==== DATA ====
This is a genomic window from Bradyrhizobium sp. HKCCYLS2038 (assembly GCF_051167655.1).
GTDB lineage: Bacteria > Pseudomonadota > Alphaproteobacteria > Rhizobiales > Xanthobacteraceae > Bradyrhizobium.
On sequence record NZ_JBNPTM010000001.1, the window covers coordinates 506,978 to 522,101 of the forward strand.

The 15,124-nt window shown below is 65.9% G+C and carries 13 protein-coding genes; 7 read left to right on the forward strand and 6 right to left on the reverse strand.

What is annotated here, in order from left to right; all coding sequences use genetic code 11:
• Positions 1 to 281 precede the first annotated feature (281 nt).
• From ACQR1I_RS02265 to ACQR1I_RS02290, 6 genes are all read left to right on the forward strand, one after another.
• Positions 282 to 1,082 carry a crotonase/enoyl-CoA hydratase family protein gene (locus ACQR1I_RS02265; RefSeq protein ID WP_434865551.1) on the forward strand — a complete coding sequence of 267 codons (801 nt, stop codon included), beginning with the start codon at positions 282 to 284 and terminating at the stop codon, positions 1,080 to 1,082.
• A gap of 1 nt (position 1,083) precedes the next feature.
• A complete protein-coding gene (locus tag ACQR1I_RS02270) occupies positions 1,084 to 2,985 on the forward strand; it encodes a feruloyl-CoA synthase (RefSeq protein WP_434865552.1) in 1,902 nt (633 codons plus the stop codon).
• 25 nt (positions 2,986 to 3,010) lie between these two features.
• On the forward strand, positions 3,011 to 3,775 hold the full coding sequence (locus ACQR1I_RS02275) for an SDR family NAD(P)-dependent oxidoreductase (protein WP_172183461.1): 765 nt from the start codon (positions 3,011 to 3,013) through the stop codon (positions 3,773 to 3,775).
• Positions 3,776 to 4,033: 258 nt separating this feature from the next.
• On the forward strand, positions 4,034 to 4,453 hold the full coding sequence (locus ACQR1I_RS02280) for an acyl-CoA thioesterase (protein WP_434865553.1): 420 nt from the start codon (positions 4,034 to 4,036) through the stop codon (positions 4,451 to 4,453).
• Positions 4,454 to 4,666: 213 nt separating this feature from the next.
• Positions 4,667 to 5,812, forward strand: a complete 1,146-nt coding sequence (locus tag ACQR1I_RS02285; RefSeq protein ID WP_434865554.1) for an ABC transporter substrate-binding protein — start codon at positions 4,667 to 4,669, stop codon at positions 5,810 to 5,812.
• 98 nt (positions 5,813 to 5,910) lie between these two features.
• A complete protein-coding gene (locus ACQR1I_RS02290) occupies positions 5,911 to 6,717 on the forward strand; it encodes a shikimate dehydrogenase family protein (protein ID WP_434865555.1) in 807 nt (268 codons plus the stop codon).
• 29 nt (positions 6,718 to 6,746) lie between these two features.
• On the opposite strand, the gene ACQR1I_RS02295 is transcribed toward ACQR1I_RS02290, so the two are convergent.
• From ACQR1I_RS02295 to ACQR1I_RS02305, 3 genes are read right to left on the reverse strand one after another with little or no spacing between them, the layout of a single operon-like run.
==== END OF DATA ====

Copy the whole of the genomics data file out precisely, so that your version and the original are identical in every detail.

This is a genomic window from Bradyrhizobium sp. HKCCYLS2038 (assembly GCF_051167655.1).
GTDB lineage: Bacteria > Pseudomonadota > Alphaproteobacteria > Rhizobiales > Xanthobacteraceae > Bradyrhizobium.
On sequence record NZ_JBNPTM010000001.1, the window covers coordinates 506,978 to 522,101 of the forward strand.

The 15,124-nt window shown below is 65.9% G+C and carries 13 protein-coding genes; 7 read left to right on the forward strand and 6 right to left on the reverse strand.

What is annotated here, in order from left to right; all coding sequences use genetic code 11:
• Positions 1 to 281 precede the first annotated feature (281 nt).
• From ACQR1I_RS02265 to ACQR1I_RS02290, 6 genes are all read left to right on the forward strand, one after another.
• Positions 282 to 1,082 carry a crotonase/enoyl-CoA hydratase family protein gene (locus ACQR1I_RS02265; RefSeq protein ID WP_434865551.1) on the forward strand — a complete coding sequence of 267 codons (801 nt, stop codon included), beginning with the start codon at positions 282 to 284 and terminating at the stop codon, positions 1,080 to 1,082.
• A gap of 1 nt (position 1,083) precedes the next feature.
• A complete protein-coding gene (locus tag ACQR1I_RS02270) occupies positions 1,084 to 2,985 on the forward strand; it encodes a feruloyl-CoA synthase (RefSeq protein WP_434865552.1) in 1,902 nt (633 codons plus the stop codon).
• 25 nt (positions 2,986 to 3,010) lie between these two features.
• On the forward strand, positions 3,011 to 3,775 hold the full coding sequence (locus ACQR1I_RS02275) for an SDR family NAD(P)-dependent oxidoreductase (protein WP_172183461.1): 765 nt from the start codon (positions 3,011 to 3,013) through the stop codon (positions 3,773 to 3,775).
• Positions 3,776 to 4,033: 258 nt separating this feature from the next.
• On the forward strand, positions 4,034 to 4,453 hold the full coding sequence (locus ACQR1I_RS02280) for an acyl-CoA thioesterase (protein WP_434865553.1): 420 nt from the start codon (positions 4,034 to 4,036) through the stop codon (positions 4,451 to 4,453).
• Positions 4,454 to 4,666: 213 nt separating this feature from the next.
• Positions 4,667 to 5,812, forward strand: a complete 1,146-nt coding sequence (locus tag ACQR1I_RS02285; RefSeq protein ID WP_434865554.1) for an ABC transporter substrate-binding protein — start codon at positions 4,667 to 4,669, stop codon at positions 5,810 to 5,812.
• 98 nt (positions 5,813 to 5,910) lie between these two features.
• A complete protein-coding gene (locus ACQR1I_RS02290) occupies positions 5,911 to 6,717 on the forward strand; it encodes a shikimate dehydrogenase family protein (protein ID WP_434865555.1) in 807 nt (268 codons plus the stop codon).
• 29 nt (positions 6,718 to 6,746) lie between these two features.
• On the opposite strand, the gene ACQR1I_RS02295 is transcribed toward ACQR1I_RS02290, so the two are convergent.
• From ACQR1I_RS02295 to ACQR1I_RS02305, 3 genes are read right to left on the reverse strand one after another with little or no spacing between them, the layout of a single operon-like run.